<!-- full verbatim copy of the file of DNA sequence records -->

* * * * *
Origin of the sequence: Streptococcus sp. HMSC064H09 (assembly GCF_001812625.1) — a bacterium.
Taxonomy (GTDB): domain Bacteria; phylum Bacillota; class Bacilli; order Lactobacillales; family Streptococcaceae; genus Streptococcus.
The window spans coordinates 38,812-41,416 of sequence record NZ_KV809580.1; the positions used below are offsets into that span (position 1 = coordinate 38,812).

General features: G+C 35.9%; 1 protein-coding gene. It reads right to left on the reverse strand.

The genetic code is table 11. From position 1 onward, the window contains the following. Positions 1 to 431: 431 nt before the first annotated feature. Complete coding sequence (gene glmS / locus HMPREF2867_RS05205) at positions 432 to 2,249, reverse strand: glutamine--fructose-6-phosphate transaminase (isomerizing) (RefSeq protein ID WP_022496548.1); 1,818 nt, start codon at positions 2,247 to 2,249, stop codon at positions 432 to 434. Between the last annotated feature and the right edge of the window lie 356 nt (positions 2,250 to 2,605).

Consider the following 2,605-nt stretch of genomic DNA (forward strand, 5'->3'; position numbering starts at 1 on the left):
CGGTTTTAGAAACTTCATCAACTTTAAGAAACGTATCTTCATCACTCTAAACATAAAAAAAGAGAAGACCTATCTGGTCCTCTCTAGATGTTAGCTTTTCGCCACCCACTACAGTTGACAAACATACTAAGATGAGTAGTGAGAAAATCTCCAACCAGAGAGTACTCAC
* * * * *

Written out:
Origin of the sequence: Streptococcus sp. HMSC064H09 (assembly GCF_001812625.1) — a bacterium.
Taxonomy (GTDB): domain Bacteria; phylum Bacillota; class Bacilli; order Lactobacillales; family Streptococcaceae; genus Streptococcus.
The window spans coordinates 38,812-41,416 of sequence record NZ_KV809580.1; the positions used below are offsets into that span (position 1 = coordinate 38,812).

General features: G+C 35.9%; 1 protein-coding gene. It reads right to left on the reverse strand.

The genetic code is table 11. From position 1 onward, the window contains the following. Positions 1 to 431: 431 nt before the first annotated feature. Complete coding sequence (gene glmS / locus HMPREF2867_RS05205) at positions 432 to 2,249, reverse strand: glutamine--fructose-6-phosphate transaminase (isomerizing) (RefSeq protein ID WP_022496548.1); 1,818 nt, start codon at positions 2,247 to 2,249, stop codon at positions 432 to 434. Between the last annotated feature and the right edge of the window lie 356 nt (positions 2,250 to 2,605).

Consider the following 2,605-nt stretch of genomic DNA (forward strand, 5'->3'; position numbering starts at 1 on the left):
CGGTTTTAGAAACTTCATCAACTTTAAGAAACGTATCTTCATCACTCTAAACATAAAAAAAGAGAAGACCTATCTGGTCCTCTCTAGATGTTAGCTTTTCGCCACCCACTACAGTTGACAAACATACTAAGATGAGTAGTGAGAAAATCTCCAACCAGAGAGTACTCAC